How To Win An Argument

Featuring….the One Exception.

homer simpson

We hear generalizations everyday…generalizations about the news, politics, industry practices, etc…

The problem with generalizations is they don’t offer the meat and potatoes we crave. If you’re getting tired of reading general statements, this article will provide a fun and detailed method to challenge any sweeping statement and win an argument.

I’m going to explain how a simple ideological twist can debase the entire foundation of grounded opponents. In free forums, the limitations of acceptable responses are elastic. We must take full advantage of this elasticity without breaking the boundary – which would render us dismissible.

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Step 1. Detach yourself from seeing it “their” way.  We have a natural tendency to accept positions that offer value and insight. Statements with that sense of security are easily digestible. But to be an effective debater, we must remove our concern for the “all-encompassing validity” of our opponent’s position.

Our new mentality: “There’s always another way of looking at things”


Step 2. Practice the One Exception. Our primary goal is to rebuke with the best possible exception or outlier. We have to quickly create scenarios others will think are valid. The difficulty arises when creating these scenarios and determining whether they are an “allowable exception” or dismissible.


  • Think about universals such as, “It’s against the law and absolutely evil to break into a bank.”

   Counter: “It’s morally right to break into a bank if children are locked in the basement”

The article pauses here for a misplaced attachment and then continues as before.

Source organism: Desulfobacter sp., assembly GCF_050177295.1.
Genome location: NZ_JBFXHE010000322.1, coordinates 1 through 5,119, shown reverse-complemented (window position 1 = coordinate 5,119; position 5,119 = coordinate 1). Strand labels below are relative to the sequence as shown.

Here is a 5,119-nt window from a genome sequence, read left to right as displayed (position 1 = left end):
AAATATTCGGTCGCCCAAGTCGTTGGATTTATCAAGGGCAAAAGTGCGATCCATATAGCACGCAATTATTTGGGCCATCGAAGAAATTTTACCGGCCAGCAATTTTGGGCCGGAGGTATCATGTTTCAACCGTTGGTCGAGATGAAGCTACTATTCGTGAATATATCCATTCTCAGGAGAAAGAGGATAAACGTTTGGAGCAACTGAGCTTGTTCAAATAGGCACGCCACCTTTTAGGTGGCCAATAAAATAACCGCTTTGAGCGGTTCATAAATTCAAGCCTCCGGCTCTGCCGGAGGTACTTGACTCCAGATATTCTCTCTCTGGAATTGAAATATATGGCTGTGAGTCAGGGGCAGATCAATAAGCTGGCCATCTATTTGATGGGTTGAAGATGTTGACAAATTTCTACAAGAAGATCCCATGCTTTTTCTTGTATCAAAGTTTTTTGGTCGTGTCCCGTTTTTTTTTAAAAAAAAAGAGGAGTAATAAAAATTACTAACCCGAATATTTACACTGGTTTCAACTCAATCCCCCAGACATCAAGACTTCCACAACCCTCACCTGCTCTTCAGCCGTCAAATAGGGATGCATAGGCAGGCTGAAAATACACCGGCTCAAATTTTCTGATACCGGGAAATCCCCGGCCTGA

We can’t dismiss this counter because in this rare scenario we’d all agree rescuing the children is the right thing to do, unveiling holes in this general “truth”.


  • Another example via Wikipedia. “Cutting people with knives is a crime.”

   Counter: “Surgeons cut people with knives, surgeons aren’t criminals.”


   Counter: “Penguins are birds, penguins can’t fly.”


You get the idea.


Step 3. Understand motives for universals. To be really effective with the one exception, we should understand why people create universals. Think of them like this:

  • Universals are attempts to establish rules, meanings, or movements that should be simply “accepted” by everyone.
  • Many people accept universals because of reassurance, hope, basic insight, and the simplicity of making sense of the world.
  • Universals are lack the fortification needed to repel exceptions.


Irony: We know the universe is infinitely complex. But some of us prefer to make sense of it all in as few words as possible.


Final Thoughts. The one exception surely upsets the declarer of said generalizations; however, it can be refreshing and entertaining if utilized appropriately. This method is a nice alternative to our natural instinct, which is usually in the realm of ad hominem or dismissal. The one exception forces us to learn more about universals and think creatively about why truths cannot be so broad. By practicing the one exception, we’ll be able to win an argument with ease.


Thanks for reading!


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Jesse Aaron

I'm a blogger, homebrewer, and community manager. Aside from writing, I have a passion for music and design.

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